ELCA members advocate for action on climate change

9/23/2014 1:00:00 PM

            CHICAGO (ELCA) – Hundreds of members of the Evangelical Lutheran Church in America (ELCA) were among the more than 400,000 participants in the People's Climate March in New York City on Sept. 21. The Lutheran delegation joined the People's Climate Interfaith Contingent, one of the largest groups in the march.                      "As a Lutheran, I feel that I was given the responsibility to hold domain over nature, that is to protect it and nurture it," said Kristin Heinemeier, a member of Lutheran Church of the Incarnation in Davis, Calif., who traveled from home with her 14-year-old son to participate in the march.
            ​"Nature is God's gift to us and it's beautiful. This is clearly an issue of interest to the faith community, and I'm proud to be representing my congregation and church body in this march," she said.
            ​Heinemeier's son, Peter Holderbein, said he participated in the march to "protect my future and the future of my children.
            "God trusted us to protect the planet," said Holderbein. "As a teenager, young people have a lot more voice than we think and we should be more involved in decision-making."
            The People's Climate March kicked off a week of events in New York City, including the United Nations Climate Summit on Sept. 23, where President Obama and other global leaders will meet to discuss climate change.
            "This summit begins a two-year period of global attention to the issue of climate change," said Mary Minette, ELCA director for environmental education and advocacy, who also attended the march. "In December, world leaders will convene in Lima, Peru, under the United Nations Framework Convention on Climate Change to discuss a new global agreement on climate change, with the hope that a final agreement will emerge by the United Nations Framework Convention on Climate Change meeting in Paris in December of 2015."
            ​The ELCA advocacy office, based in Washington, D.C., and the ELCA New York Metropolitan Area Synod office worked to help Lutherans from around the country attend the march by providing information on housing and transportation.
            "We prioritized this event because our global partnerships give us a unique understanding of the impact that climate change is already having on the food security and livelihoods of vulnerable people and communities around the world," said Minette. "We know that climate change is already impacting our church's work to alleviate and eliminate hunger and threatens the future well-being of all. We believe that we are called to be stewards of God's good creation and to care for our neighbors, whoever and wherever they may be."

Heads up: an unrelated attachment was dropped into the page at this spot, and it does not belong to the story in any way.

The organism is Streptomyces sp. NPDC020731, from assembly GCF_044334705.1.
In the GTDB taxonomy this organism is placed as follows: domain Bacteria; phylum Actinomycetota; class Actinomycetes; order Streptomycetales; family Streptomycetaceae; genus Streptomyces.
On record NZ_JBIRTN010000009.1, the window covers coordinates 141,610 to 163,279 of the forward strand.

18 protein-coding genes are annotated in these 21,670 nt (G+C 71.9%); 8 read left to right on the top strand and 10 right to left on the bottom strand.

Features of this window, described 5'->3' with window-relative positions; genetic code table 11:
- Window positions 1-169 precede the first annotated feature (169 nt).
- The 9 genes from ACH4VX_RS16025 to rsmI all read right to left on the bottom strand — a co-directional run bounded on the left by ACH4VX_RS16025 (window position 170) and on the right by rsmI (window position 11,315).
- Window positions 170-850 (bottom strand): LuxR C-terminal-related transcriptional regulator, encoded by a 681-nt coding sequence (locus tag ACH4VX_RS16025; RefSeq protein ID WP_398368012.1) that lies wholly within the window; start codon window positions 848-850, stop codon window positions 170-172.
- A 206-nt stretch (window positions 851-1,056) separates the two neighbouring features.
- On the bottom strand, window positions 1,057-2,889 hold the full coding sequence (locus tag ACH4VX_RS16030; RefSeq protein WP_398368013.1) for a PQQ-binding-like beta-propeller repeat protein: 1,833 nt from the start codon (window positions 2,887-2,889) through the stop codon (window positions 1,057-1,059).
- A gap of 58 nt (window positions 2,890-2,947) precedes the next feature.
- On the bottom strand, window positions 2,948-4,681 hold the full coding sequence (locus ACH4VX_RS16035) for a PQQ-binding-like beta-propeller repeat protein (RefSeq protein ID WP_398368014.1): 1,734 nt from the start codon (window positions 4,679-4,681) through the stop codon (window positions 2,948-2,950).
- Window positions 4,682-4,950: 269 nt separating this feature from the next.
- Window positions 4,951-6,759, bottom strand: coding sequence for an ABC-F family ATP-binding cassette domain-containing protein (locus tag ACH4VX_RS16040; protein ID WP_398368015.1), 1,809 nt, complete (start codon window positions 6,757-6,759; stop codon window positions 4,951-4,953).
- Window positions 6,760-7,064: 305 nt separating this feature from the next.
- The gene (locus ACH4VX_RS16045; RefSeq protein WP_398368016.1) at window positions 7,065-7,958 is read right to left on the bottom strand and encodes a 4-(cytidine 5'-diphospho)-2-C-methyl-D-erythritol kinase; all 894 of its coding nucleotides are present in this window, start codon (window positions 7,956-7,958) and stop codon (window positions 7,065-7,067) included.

Heinemeier said she was "very proud to be marching with Lutherans, because of the strong commitment many Lutherans have made. The energy of the group was very positive and life affirming, she said.
            "Being surrounded by a large number of Lutherans among a throng of thousands singing 'We are marching to the light of God,' a song we sing often in our church, gave me a strong sense of community," she said. "I think the march illustrated all the different communities that care about the planet, from faith groups to unions to farmers to scientists."
            ​Other events during the week include an interfaith conference on climate change sponsored by the World Council of Churches. Minette will attend the conference, along with a delegation from The Lutheran World Federation, a global communion of 144 churches representing more than 72 million Christians in 79 countries. The ELCA is the communion's only member church from the United States.
About the Evangelical Lutheran Church in America:

The ELCA is one of the largest Christian denominations in the United States, with about 4 million members in nearly 10,000 congregations across the 50 states and in the Caribbean region. Known as the church of "God's work. Our hands," the ELCA emphasizes the saving grace of God through faith in Jesus Christ, unity among Christians and service in the world. The ELCA's roots are in the writings of the German church reformer, Martin Luther.

For information contact:
Candice Hill Buchbinder
773-380-2877 or Candice.HillBuchbinder@ELCA.org
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Living Lutheran: http://www.livinglutheran.com


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